The School Committee voted Tuesday night to tweak the existing controlled-choice policy so the lottery can be run and parents can be notified soon about which school their children will be assigned to for kindergarten in September.
The amended policy will provide enough seats and minimize the number of mandatory assignments for families who don't qualify for free or reduced lunch. This is the group that has disproportionally been wait-listed for the 10+ years I've been following school issues.
This vote is good news.
The amended policy will also provide more flexibility to move families seeking transfers in grades 1-8 off those wait-lists.
Although I was hoping for a policy that would be more responsive to the demographics of in-coming families, I realize there were outstanding questions about the first vote.
The first vote we took on a policy change would have based assignments on the demographics of families who registered in the first cycle. Although the great majority of families do register during this cycle (the month of January), this way of doing the assignments wouldn't factor in the demographics of families registering later in the year right before school opened.
What might make more sense going forward is to base the definition of balance on the demographics of the previous year's entire pool of registrants. That means the kindergarten class would be more representative of in-coming families as recently as the year prior.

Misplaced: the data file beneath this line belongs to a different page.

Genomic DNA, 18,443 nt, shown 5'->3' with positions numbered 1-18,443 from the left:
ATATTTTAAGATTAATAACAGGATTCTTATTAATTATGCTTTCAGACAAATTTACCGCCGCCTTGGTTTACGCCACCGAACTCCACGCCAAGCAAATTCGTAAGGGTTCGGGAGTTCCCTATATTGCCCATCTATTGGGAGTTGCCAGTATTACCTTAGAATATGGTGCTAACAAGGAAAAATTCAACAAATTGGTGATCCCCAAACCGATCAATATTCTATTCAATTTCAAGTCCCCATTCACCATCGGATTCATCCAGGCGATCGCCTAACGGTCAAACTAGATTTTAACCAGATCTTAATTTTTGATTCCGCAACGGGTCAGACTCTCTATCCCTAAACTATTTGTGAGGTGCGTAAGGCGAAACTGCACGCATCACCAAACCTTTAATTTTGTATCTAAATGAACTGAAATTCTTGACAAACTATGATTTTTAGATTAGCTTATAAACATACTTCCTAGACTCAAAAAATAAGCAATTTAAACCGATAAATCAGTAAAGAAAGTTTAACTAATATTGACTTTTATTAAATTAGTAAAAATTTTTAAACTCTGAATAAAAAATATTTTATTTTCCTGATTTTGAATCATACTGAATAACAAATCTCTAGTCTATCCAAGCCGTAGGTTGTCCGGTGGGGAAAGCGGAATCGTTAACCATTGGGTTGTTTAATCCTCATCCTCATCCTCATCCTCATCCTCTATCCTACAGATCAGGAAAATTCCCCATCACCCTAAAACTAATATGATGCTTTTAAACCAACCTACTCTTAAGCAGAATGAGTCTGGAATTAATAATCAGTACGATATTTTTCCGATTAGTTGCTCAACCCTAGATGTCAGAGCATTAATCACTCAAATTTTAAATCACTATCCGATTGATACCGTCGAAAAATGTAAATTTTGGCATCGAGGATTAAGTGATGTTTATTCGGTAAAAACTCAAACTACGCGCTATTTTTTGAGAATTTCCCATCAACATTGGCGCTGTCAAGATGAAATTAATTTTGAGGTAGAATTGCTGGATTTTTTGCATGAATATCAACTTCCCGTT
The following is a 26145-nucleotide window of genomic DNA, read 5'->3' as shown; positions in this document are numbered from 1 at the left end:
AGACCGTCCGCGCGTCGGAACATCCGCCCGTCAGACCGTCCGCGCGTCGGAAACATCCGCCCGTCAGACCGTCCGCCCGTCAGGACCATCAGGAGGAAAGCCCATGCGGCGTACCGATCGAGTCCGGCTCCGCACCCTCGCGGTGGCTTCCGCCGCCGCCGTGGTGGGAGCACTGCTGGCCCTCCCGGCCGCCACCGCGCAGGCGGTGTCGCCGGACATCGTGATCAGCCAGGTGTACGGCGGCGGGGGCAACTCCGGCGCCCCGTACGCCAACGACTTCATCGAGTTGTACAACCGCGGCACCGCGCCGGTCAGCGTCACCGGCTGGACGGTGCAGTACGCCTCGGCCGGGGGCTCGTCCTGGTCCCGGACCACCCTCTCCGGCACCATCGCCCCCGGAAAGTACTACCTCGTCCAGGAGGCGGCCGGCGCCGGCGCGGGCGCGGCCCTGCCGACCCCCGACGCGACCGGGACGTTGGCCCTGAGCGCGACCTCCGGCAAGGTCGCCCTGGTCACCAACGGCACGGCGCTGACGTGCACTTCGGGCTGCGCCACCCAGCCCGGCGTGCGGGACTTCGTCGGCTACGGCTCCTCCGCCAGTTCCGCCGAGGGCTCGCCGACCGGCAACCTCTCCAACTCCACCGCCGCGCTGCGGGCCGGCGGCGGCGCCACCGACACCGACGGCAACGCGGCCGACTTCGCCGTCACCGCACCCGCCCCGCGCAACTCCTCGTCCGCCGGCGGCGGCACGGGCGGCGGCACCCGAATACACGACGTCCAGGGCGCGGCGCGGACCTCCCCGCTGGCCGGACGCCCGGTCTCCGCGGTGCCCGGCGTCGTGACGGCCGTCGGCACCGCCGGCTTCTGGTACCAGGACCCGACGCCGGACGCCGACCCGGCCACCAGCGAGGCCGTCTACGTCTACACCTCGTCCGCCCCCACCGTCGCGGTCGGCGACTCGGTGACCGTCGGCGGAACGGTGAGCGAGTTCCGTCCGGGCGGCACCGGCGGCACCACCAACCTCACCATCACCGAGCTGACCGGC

The policy we voted Tuesday still bases the apportionment of seats on the demographics of the entire K-8 population. And I still think that is a problem.
Even though we added some flexibility to get by through this year, we have to look at the basis of the problem: the demographics of young families entering the school system appears to be very different than the K-8 population. (Another piece of evidence: traditionally, the majority of applicants who register for kindergarten after cycle 1 are eligible for free/reduced lunch. But already in cycle 2, this is not true; the majority are "pay" families, according to administrators who spoke on Tuesday.)
We will be discussing this policy again in the fall after school begins. It is very complex and there are a lot of divergent opinions.
But, in addition to the policy, we'll certainly be talking about another piece of the picture: schools that are not attracting a diverse pool of choices. This is a problem that has been, and can continue to be, addressed by putting in new programs to attract whichever demographic is not choosing a school.
The superintendent's idea to transform the Tobin into a Montessori school is a great example of what can be done. According to surveys done in Cambridge, this program choice was seen as attractive by both low-income and "pay" families. And, indeed, unlike the recent past at the Tobin, the Montessori drew a balance of families from both categories for its first year of operation this fall.
But it is also possible to put in smaller programs and other services to attract either middle/high income families or low-income families to existing school programs that are imbalanced in one way or another.